Unblurred Utah Sky

When you sacrifice sleep you can accomplish great things (for a brief period of time). Finally, after about a year of work, I have come up with a workflow to automatically enhance my stellar photography.

This picture is worth zooming in on. Some places look like they could be galaxies but unfortunately are nothing more than noise caused by over saturation from bright stars.
This picture is worth zooming in on. Some places look like they could be galaxies but unfortunately are nothing more than noise caused by over saturation from bright stars.

The image above was produced with my collection of 518 source images taken last year. I’m not sure how much better I will be able to make it (ignoring the fact that I haven’t yet corrected for the coma-distortion in the corners). The reconstruction was a fun process which I will write about later, but the following animation demonstrates how the various stages look.

Moving from raw imagery to reconstructed imagery. Notice how the two overlapping stars near the center of the image separate towards the end of the process.
Moving from raw imagery to reconstructed imagery. Notice how the two overlapping stars near the center of the image separate towards the end of the process.

This reconstruction is mainly a combination of two algorithms: the first aligns and sums the individual frames, reducing the noise and increasing the SNR (signal-to-noise ratio); the second takes an inferred PSF (point-spread function) and performs an iterative deconvolution to estimate the original unburied scene.

The biggest surprise during this project was discovering that the pictures I took were out of focus. In the first frame of the animation, you can see that each star looks like a small donut – a ring around a dark center. This is most likely caused by the fact that the point where all the light should have landed on the camera sensor was actually behind or in front of where it needed to be. Thus, every spot in one of those tiny rings represents the same physical spot in space.

Luckily, by using a bit of math and lots of processing power I was able to remove that out-of-focus blur and recover the sharper stars, now appearing as points. The image produced is literally a higher-resolution image than is physically possible for the camera to capture. It’s only by the application of algorithms like these that we can cheat reality to admire the treasures hidden inside.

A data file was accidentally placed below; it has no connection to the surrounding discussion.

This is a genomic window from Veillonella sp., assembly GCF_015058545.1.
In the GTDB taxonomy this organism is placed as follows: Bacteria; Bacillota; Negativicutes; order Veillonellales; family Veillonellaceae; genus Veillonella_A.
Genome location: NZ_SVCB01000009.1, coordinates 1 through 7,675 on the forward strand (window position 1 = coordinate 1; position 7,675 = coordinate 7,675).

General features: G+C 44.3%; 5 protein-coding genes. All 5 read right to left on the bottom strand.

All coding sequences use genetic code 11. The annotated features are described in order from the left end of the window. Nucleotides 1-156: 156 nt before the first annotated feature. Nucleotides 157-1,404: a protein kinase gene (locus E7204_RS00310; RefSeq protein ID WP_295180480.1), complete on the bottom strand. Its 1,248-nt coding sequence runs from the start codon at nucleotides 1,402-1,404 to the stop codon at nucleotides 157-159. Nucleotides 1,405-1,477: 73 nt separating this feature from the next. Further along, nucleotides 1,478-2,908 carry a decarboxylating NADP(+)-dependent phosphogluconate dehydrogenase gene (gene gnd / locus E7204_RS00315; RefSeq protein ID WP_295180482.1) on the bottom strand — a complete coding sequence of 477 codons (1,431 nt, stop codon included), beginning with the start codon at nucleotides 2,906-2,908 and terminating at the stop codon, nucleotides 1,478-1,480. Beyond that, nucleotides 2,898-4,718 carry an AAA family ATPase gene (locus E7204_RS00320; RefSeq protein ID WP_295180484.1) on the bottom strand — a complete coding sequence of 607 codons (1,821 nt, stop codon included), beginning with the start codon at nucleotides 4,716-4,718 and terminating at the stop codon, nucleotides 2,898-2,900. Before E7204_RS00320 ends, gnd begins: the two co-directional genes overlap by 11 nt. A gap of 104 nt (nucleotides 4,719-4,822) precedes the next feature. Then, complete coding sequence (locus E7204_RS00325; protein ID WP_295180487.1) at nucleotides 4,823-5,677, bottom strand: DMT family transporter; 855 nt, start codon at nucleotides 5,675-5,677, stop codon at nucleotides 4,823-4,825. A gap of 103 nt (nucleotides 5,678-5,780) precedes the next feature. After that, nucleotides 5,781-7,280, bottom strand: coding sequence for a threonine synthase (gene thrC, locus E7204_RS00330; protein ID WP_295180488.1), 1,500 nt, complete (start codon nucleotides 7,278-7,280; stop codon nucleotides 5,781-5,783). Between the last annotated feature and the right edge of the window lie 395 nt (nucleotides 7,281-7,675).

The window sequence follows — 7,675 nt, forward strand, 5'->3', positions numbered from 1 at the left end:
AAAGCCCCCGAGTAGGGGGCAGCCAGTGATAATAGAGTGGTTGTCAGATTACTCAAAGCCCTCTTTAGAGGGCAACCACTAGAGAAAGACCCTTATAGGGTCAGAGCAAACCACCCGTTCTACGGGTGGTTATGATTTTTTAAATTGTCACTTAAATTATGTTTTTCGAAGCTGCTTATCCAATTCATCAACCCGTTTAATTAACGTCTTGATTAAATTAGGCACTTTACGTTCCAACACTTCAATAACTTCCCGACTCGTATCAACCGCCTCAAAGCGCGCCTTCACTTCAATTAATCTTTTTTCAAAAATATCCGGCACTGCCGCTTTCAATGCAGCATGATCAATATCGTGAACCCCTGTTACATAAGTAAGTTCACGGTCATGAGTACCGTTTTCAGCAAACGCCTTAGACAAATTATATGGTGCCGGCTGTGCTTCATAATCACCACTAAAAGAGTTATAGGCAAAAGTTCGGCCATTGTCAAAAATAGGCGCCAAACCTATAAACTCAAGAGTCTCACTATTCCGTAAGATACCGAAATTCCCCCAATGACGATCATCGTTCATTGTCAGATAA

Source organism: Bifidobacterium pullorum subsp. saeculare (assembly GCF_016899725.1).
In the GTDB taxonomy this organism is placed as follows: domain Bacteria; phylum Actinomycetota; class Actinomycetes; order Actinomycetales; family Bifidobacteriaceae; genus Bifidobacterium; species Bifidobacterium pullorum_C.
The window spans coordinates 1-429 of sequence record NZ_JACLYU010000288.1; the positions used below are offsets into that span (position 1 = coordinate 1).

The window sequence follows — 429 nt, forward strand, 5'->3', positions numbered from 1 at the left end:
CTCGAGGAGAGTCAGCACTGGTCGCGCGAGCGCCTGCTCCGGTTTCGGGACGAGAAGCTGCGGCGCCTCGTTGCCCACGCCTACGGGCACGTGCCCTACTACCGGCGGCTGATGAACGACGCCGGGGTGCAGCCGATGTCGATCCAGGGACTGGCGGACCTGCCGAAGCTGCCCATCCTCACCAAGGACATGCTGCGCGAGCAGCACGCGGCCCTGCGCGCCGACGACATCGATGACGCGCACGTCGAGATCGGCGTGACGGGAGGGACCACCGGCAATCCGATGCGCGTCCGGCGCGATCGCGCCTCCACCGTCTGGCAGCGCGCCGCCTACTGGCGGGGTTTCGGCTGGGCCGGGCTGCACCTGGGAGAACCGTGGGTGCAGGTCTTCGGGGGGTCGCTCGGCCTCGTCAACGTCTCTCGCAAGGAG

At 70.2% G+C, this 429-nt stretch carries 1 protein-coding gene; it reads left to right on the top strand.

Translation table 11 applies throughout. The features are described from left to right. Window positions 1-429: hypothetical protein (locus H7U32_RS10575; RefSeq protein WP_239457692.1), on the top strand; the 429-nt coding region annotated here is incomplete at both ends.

Next step? Apply this process to some of my other more-recent astrophotography, then try and capture a portion of space through a telescope and capture galactic arms.

Sex Tractor Preview

No, it’s not a racy post. It’s a play on words some funny programmer chose for the name of this StarExtractor. Actually, it’s called sextractor without the space, but I digress.

It may not look that impressive now, but it carries massive implications.
It may not look that impressive now, but it carries massive implications.

This represents a big step forward in my pursuit of a clear shot of the night sky. The process that I have worked out requires automatic alignment of each shot from my nocturnal photo-shoots, but the algorithms I have been using keep failing. My suspicion is that they fail because they are looking for features and the stars are just a bunch of points – featureless.

This, however, changes everything. This is a line drawn among the fifty brightest stars in the central area of the image and I was able to produce it automatically with the help of sextractor, which identified and classified the stars in the image. These lines will hopefully be enough of a set of features for the other algorithms to match.

Onward and forward!